A few days ago, it was widely reported that a gang of terrorists waylaid a passenger train with more than 350 innocent Nigerians traveling from Abuja to Kaduna and subjected them to the most barbaric and inhumane torture and death one can ever imagine. The Federal Government was slow to issue a statement, and as it seems, Mr. President didn’t really consider it is a national calamity that deserves his empathy. Probably, if we were to ask him or any of his aides why he didn’t visit the site of the incident or visit victims undergoing medical attention in various hospitals across Kaduna, their explanation might be that the president is or was busy overseeing other very ‘important’ national matters.
Two questions arise from this affair. First, why would anyone think an empty gesture like visiting the scene of the incident or even visiting the hospitals to commiserate with the victims, bereaved families, and the Kaduna state government – no matter how many were injured, killed, abducted, or the way and manner the act was carried out – to be important? Perhaps Mr. President ought to be doing something productive. Second, why did he give orders to the military high command in the first place as if he had any compassion? Exactly what was it about the incident that he should be concerned about? As usual, he has continued to face what seemed to be unreasonable condemnation and which undoubtedly his aides have been responding to with a preposterous justification.
But it is the first question that I want to discuss in this piece because it raises another, more important question: that of leadership.
The simple answer to the first question is that President Buhari ought to have visited the site of the incident because that’s what leaders do in times of crisis. Leaders engage in gestures, and whatever they may privately feel or not feel, they show themselves to be grieving with those affected. Probably, Muhammad Buhari doesn’t understand or know that as president, he represents the country at moments such as these, and his responsibility is to convey to the country the gravity of the sad event, the sorrow he feels, and that the country – personified by him – is not indifferent to the calamity that befell the more than 350 Nigerian citizens on the train.
Even if the grief is posed, there is value in it. The philosopher La Rochefoucauld wrote that hypocrisy is the tribute that vice pays to virtue. It seems to me that Mr. President is incapable of feeling the emotion he ought to feel. The reason is that, in some way, he is not empathic. But in pretending to be, he is validating virtue.
As a leader, President Buhari is supposed to represent the best of us. He is not the head bureaucrat; he is a political leader, and the exercise of leadership is meant to display the virtues the nation ought to have. This is so important that Nigeria has only one such leader – the president – who is required to show what is appropriate and what the country feels, even if he doesn’t himself feel it. Our president failed to realize that as a political leader, he is expected to lead, and in leading, gain the authority to make proclamations or give orders. The fact that he can make proclamations, but remain indifferent to the basic task of leadership means he is a failure. Making proclamations or giving orders is easy; however, leadership is hard.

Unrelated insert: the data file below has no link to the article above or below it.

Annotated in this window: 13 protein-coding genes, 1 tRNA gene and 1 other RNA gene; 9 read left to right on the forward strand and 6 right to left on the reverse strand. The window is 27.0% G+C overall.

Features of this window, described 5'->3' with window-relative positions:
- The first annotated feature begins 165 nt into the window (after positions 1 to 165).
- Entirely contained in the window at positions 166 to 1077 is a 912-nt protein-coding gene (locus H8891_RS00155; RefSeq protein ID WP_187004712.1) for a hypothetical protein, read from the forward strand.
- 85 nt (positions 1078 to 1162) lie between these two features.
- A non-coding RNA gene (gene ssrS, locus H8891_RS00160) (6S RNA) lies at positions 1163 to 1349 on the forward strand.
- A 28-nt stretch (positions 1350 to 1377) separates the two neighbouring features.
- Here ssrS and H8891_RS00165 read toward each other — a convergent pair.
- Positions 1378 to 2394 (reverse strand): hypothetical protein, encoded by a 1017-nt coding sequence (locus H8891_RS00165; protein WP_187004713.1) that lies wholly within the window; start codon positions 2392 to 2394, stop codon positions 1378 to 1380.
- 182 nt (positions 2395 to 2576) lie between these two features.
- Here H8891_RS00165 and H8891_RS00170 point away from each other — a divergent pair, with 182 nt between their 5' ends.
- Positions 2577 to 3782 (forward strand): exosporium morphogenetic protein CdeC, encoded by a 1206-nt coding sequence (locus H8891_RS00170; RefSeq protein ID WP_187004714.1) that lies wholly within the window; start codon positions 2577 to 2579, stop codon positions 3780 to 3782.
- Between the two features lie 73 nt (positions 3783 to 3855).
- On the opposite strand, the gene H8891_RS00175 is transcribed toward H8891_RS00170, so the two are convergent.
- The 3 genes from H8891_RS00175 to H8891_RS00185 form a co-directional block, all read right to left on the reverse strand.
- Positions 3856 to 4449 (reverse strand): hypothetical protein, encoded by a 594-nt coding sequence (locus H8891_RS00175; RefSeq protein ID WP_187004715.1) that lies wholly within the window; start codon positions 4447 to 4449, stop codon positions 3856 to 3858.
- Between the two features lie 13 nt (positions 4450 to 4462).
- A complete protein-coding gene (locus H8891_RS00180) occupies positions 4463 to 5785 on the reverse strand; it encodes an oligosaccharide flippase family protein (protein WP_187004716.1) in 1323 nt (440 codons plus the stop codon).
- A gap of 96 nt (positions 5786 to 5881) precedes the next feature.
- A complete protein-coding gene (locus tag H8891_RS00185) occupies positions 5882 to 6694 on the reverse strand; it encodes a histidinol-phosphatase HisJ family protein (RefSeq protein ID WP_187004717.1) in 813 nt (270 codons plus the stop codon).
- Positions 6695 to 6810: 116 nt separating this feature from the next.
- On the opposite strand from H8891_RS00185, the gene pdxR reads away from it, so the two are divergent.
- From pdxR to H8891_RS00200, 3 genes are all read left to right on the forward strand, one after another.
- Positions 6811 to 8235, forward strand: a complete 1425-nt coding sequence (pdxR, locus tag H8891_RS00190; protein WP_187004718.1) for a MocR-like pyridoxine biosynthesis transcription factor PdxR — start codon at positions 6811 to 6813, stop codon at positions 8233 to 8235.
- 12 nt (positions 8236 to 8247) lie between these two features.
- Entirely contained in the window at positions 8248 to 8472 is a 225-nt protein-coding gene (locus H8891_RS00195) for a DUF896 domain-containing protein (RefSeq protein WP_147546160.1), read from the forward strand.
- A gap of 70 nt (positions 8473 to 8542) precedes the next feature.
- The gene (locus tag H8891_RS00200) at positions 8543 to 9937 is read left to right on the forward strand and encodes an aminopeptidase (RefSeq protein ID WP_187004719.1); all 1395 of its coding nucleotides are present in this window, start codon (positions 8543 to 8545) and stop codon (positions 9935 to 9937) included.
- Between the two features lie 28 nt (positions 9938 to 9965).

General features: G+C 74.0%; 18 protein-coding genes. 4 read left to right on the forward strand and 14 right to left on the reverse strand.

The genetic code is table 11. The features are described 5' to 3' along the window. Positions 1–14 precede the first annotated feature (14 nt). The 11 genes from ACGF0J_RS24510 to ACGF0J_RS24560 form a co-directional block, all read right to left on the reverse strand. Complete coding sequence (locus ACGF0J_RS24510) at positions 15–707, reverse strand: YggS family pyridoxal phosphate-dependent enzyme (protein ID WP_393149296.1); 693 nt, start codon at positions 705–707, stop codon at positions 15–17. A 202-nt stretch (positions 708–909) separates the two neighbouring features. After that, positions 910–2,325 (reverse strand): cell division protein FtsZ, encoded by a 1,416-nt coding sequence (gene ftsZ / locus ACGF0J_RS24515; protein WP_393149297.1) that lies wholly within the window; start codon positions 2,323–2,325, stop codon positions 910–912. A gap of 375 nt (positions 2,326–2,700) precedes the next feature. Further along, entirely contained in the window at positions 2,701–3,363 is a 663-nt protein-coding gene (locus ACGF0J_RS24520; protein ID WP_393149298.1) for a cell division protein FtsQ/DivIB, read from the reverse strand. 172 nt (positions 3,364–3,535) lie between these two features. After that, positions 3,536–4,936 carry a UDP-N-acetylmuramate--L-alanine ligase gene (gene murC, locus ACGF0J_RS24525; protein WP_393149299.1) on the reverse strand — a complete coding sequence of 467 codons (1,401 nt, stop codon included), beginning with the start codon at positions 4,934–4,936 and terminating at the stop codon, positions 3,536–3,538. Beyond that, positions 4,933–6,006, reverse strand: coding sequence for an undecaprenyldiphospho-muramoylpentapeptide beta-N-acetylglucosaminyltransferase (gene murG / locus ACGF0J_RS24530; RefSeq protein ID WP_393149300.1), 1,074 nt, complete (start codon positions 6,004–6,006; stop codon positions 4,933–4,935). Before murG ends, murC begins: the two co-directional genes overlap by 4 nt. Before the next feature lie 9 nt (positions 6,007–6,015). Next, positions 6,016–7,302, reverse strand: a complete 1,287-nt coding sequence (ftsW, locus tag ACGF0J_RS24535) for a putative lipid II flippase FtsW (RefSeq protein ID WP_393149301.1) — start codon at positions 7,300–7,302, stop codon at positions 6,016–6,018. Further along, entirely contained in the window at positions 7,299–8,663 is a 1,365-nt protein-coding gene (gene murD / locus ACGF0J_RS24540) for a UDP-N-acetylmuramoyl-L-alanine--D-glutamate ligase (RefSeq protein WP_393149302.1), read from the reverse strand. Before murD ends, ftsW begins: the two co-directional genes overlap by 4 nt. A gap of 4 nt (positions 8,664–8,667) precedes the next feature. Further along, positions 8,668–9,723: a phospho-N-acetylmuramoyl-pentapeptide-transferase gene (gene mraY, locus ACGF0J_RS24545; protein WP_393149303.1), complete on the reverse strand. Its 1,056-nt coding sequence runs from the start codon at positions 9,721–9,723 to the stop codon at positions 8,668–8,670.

This is the purpose of leadership. I believe that our president doesn’t understand what is necessary. He also doesn’t understand that governing, properly done, is a work of art. He has been unable to paint a picture of who he is by what he says, by the gestures he makes, and by framing an abiding concern for the country. It is a concern that ought to be natural to him as a president. This is no doubt a crime of inauthenticity. As La Rochefoucauld would say, it is far harder to appear to be caring when you are not than it is to feel the things you ought to. But as a ‘leader’, President Buhari ought to know what is right and needed in spite of his nature and how some Nigeria perceive him. He must learn to do what is expected of him, and not what he is inclined to do. And he must do it in such a way that Nigerians would believe in his virtue, and through him, in their own.
I believe that a country that does not feel as virtuous is wounded in its soul. When there is no leader who even goes to the trouble of appearing to understand what the virtue of leadership is, then the country itself loses its sense of virtue. To be frank, it seems like Mr. President cannot imagine leadership ‘beyond talking tough’, and sees the role of leadership as a trivial task. I am not surprised that Nigeria, and indeed Nigerians are in equal trouble. Nigerians will continue to lose the aesthetic sense of themselves If the work of art crafted by the President seems not to be working for them. It is this work of art that defines citizens’ sense of self, and without that sense, they rise and fall in a very squalid place. Unfortunately, he is failing to craft a picture of who Nigerians are and why they should be proud of their country. Therefore, it is not unfair to say Nigerians are lost – by all factions of our polity – and nothing worth having has replaced it. Nigeria is no doubt a great country, but one with a troubled and hungry soul.
I began this piece with the sad train attack incident that occurred a few days ago, where Mr. President didn’t present himself, nor did he show the nation that it is proper to grieve. Most probably, he had no time to go because he was busy managing things – giving orders to the military and security high command. He doesn’t know that management is not the task of the president – at least not until after he leads. And if he leads, management becomes easier.